Another explanation is the one offered by functionalists: biology as women are naturally suited to the caring of young children.

21

Evaluate the cultural explanation of inequality.

(+) couples whose parents had more equal relationships were more likely to share housework equally.

(+) Leonard argues that patriarchal ideology underpins dominant ideas about both paid work and domestic labour and that men resist change because the division of labour suits them.

(+) younger men do more domestic work- culture is changing

22

Evaluate the material explanation of inequality.

(+) research suggests that for every 10,000 pounds more a women earns a year, she does 2 hours less housework per week.

(- ) households in which there is 50-50 equality are rare even thought ere are several in which earnings are not unequal.

(-) full time employed women increase their contribution to domestic chores when their partner loses their job.

23

Explain the Marxist Feminism explanation of inequality.`

This is a cultural explanation. Marxist feminists argue that domestic labour performed by women serves the needs of capitalism as it maintains the present workforce and reproduces the future labour power and functions as a reserve of cheap labour.

Cox and Federici (2010) argue that under capitalism women have assumed the role of breeders, housewives and consumers of goods.

24

Explain the Radical feminism explanation of inequality.

This is a cultural explanation. Radical feminists argue that the housewife role is created by patriarchy and is geared to the service of men and their interests. They argue that domestic violence is used by men to control and punish women who object to their domestic role.

25

Evaluate the feminist explanations of inequality.

(-) Hakim (1996) suggests that feminists underestimate women's ability to make rational choices and that some women choose the 'marriage career'. She says feminism may be guilty of devaluing the housewife role as second class.

(-) Hakim also suggests that feminists underestimate the degree of power that women enjoy. The fact that many women initiate divorce suggests that they have the power to leave the relationship if they are unhappy with it- however, it could alternatively be argued that this serves to demonstrate women's lack of power.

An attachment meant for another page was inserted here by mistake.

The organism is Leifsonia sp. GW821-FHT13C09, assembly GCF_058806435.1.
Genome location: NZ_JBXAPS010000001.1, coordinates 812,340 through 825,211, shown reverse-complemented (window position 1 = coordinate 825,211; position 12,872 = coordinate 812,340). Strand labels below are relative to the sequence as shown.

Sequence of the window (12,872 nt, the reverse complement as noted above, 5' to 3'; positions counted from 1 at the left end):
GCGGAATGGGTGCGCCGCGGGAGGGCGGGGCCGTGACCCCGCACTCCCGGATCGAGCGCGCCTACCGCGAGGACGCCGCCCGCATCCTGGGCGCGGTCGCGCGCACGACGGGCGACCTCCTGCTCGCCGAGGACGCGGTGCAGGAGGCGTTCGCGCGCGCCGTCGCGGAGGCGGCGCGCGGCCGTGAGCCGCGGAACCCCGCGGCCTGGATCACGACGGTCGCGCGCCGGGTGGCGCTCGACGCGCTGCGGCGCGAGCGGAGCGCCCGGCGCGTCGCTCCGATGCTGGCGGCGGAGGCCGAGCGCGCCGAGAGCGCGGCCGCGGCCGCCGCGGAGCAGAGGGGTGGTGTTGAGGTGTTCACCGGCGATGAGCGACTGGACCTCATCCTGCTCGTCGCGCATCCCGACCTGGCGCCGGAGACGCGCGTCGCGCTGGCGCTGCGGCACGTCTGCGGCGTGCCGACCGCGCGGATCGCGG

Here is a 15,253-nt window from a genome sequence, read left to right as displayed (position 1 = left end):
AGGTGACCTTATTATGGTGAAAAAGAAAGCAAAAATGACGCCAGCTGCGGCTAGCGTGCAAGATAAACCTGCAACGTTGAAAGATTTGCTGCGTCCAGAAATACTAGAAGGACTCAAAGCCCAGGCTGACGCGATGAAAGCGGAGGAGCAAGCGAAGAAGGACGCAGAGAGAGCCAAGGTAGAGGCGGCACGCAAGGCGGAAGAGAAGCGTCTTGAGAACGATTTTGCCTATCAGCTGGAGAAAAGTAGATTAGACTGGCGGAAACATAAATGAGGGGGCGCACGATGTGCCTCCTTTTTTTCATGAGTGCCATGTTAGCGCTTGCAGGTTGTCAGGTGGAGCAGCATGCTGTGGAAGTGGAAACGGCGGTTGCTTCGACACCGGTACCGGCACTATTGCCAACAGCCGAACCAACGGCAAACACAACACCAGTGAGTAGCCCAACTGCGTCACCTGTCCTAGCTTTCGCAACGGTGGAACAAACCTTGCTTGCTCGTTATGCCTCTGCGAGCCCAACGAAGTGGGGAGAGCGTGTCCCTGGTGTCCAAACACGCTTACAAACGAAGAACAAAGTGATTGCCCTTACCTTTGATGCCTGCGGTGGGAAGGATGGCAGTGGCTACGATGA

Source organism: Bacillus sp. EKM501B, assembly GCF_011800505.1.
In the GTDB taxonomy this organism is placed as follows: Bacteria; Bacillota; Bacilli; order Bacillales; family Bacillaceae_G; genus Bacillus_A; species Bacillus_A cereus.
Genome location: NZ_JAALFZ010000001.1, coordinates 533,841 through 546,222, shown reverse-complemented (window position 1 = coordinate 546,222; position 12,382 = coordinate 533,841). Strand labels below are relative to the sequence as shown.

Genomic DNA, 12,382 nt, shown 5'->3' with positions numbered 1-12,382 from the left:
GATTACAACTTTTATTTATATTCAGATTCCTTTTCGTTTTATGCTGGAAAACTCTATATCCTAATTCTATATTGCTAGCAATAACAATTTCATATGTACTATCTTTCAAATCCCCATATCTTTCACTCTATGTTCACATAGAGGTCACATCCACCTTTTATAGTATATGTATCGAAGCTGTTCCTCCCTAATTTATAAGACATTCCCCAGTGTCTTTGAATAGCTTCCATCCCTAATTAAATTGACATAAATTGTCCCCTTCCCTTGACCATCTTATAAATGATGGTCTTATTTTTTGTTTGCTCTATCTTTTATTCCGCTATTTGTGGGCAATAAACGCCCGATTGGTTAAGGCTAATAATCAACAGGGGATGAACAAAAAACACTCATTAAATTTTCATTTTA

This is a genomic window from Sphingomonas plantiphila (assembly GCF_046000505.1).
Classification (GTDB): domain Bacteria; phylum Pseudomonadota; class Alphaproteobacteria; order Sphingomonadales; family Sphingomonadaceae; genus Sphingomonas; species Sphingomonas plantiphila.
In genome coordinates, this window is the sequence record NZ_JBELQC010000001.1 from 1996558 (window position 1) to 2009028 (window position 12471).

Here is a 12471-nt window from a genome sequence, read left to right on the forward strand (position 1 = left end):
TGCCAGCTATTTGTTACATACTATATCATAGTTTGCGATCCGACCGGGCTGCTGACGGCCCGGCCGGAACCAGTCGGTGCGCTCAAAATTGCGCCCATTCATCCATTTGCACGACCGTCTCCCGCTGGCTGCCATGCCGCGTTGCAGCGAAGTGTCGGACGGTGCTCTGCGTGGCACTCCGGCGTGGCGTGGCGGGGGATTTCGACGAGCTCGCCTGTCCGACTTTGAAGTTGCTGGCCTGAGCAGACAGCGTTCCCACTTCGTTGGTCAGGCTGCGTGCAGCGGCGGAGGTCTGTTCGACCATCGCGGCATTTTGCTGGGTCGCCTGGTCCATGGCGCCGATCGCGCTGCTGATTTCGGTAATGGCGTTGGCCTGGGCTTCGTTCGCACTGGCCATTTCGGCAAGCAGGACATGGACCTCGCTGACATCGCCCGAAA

26

Define domestic violence.

Any incident or pattern of incidents of controlling coercive or threatening behaviour, violence or abuse between those aged 16 or over who are or have been intimate partners or family members regardless of gender or sexuality. This can encompass but is not limited to the following types of abuse: psychological, physical, sexual, financial, emotional.

27

Describe the patterns of domestic violence.

Women are more likely to experience domestic violence than men. This may start or increase during pregnancy (when women are vulnerable or less likely to leave their partner). Elizabeth Yardley said that domestic violence does not come 'out of the blue' and individuals tend to have experienced many incidents before reporting to the police.

28

What are the difficulties with the official statistics and research surrounding domestic violence?

It's an 'invisible crime'

It used to be felt that the family is a 'private sphere'

Underreporting as victims may feel too ashamed, scared or traumatised to seek support.

Victims often change their minds and do not support the police in their enquiries.

People might not understand if they are victims of domestic abuse.

Ethical issues conducting research.

Number of victims does not reveal frequency, severity or effects of DV

Aliyah Dar suggested that it can be difficult to count separate domestic violence instances because abuse may be continuous

29

Outline evidence for women being the victims of domestic violence more often.

Coleman found that women are more likely to have experienced intimate violence over all four types of abuse.

Coleman and Osborne found that 2/3 of female homocide victims are killed by current or former partners.

Ansara and Hindin, and Walby and Allen also found that women are more likely to be victims than men.

Two women a week are killed by a partner or former partner in England and Wales.

30

Outline the study by Dobash and Dobash.

They conducted research in Scotland which was based on police and court records and interviews with women from refuge centres.

They found violent incidents were often set off by what a husband saw as a challenge to his authority such as a wife asking why he was late home for a meal. They argue that marriage legitimates violence against women by conferring power and authority to men and dependency to women.

They also found that most women had not experienced DV before marriage, but had after.